Revelator CEO Talks Music Streaming, Rights and Royalties, Digital Copyright and More
Founded in 2012 by music industry veteran Bruno Guez, Revelator is a leading provider of copyright and data services for today’s digital music business.
Revelator’s digital asset platform and artist wallet offers a best in class solution for simplifying copyright management, and solves the complex problems of accurate attribution in multi-territorial rights administration, and transparency in royalty distributions to copyright owners and independent music creators.
In May, Revelator expanded their Artist Wallet (via the Original Works platform), which enables rightsholders to collect revenue and manage assets at lightning speed. “We’re creating a highly efficient decentralized back end for the creative industries, starting with music,” explains founder and CEO Bruno Guez. “Our goal is to help every creator turn their IP into digital assets they can easily sell or monetize.”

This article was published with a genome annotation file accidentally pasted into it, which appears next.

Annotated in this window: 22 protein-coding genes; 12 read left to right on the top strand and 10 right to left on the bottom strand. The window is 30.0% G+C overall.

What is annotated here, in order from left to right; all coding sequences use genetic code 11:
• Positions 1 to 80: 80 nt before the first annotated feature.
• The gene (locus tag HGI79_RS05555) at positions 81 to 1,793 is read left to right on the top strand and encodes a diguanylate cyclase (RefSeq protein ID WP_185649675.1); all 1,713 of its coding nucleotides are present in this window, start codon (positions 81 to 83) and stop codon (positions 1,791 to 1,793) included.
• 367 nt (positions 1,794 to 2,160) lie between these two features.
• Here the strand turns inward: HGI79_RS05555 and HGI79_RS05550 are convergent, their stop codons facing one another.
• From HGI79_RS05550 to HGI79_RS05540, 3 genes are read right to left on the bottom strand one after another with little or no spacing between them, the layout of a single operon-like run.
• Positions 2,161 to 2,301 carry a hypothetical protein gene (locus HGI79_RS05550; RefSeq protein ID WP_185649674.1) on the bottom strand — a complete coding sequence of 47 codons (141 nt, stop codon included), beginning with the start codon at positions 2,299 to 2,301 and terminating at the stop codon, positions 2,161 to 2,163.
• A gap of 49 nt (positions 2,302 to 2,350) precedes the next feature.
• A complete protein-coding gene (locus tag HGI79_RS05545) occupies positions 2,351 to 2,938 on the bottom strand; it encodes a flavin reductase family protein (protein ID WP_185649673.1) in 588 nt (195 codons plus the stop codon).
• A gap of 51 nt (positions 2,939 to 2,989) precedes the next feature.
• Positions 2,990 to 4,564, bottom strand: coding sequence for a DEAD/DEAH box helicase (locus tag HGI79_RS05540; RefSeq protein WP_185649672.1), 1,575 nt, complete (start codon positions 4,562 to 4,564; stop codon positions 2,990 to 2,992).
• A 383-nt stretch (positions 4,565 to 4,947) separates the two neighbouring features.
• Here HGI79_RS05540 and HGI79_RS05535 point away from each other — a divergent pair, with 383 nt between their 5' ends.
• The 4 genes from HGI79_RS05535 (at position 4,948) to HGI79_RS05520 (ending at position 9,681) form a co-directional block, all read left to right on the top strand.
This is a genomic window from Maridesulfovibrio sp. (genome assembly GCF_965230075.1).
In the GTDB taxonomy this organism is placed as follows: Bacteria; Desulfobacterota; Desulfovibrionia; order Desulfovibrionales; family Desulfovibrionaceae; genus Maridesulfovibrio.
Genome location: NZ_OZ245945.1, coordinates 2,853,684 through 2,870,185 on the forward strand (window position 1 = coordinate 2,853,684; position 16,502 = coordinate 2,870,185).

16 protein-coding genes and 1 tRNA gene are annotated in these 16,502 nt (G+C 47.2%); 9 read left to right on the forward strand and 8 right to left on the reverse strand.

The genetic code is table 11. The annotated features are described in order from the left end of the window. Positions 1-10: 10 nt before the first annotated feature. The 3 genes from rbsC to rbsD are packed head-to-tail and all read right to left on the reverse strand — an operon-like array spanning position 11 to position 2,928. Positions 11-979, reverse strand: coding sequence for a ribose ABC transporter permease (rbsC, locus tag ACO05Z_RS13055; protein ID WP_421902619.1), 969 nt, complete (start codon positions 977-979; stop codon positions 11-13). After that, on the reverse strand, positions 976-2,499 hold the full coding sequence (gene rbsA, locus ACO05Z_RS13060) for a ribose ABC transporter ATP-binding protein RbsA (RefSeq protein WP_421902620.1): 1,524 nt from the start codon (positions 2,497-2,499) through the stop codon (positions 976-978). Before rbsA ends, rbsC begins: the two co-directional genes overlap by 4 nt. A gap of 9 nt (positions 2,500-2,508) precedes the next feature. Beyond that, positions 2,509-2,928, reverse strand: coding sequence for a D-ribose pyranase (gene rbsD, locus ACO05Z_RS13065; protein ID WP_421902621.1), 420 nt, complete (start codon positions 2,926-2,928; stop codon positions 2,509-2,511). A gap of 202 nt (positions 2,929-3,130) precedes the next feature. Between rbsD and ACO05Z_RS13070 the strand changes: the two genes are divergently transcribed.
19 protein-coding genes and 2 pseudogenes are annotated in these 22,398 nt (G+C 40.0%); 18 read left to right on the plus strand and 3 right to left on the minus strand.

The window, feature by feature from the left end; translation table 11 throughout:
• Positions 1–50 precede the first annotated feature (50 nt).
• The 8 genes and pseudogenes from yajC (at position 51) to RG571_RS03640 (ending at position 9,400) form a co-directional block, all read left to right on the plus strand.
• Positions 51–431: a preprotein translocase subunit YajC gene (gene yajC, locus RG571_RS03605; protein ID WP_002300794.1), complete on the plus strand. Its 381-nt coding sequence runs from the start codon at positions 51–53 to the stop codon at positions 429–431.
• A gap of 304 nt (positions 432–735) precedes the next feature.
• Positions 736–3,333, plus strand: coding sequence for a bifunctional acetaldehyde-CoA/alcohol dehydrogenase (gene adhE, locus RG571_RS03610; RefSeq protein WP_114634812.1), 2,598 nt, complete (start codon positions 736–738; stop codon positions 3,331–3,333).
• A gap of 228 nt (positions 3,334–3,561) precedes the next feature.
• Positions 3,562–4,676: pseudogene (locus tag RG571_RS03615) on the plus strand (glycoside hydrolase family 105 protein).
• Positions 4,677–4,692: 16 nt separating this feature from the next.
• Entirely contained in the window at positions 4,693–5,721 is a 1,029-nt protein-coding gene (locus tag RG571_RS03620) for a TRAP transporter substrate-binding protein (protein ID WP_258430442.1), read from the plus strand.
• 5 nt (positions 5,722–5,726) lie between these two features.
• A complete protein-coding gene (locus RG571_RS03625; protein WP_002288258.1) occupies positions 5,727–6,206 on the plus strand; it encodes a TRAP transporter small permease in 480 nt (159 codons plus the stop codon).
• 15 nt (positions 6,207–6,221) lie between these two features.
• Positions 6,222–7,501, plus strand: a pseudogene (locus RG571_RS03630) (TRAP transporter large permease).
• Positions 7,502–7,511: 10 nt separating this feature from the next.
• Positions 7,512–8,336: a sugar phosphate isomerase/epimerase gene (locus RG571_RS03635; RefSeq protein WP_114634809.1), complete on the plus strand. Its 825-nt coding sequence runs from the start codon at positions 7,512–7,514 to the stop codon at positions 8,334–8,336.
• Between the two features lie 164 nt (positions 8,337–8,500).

Part of this process has involved deploying Original Works to do the seemingly impossible: get rightsholders paid extremely quickly.
The company was also awarded a $1.3-million research and development grant from the Israeli Innovation Authority. This grant is helping to develop micro-financing products for its 45,000 rightholders, with funds going directly into their Wallets in seconds. This will expand the impact of Original Works, allowing creators to fund new projects and giving them a whole new level of independence.
We recently had a great opportunity to chat with Bruno Guez covering topics like music streaming, rights management and the future of Revelator. With 25+ years of experience as a seasoned digital music executive — working with Chris Blackwell’ Island Records and Guy Laliberte’s Cirque du Soleil — Guez offers great insight into the creative industry.
The experience and the ideas all led Guez to develop a game-changing technology platform for global rights administration and royalty management using blockchain technology — with a goal of enabling efficient and fully transparent reporting, real-time payments and innovative revenue streams for rights owners, creators, artists, producers, and publishers around the world.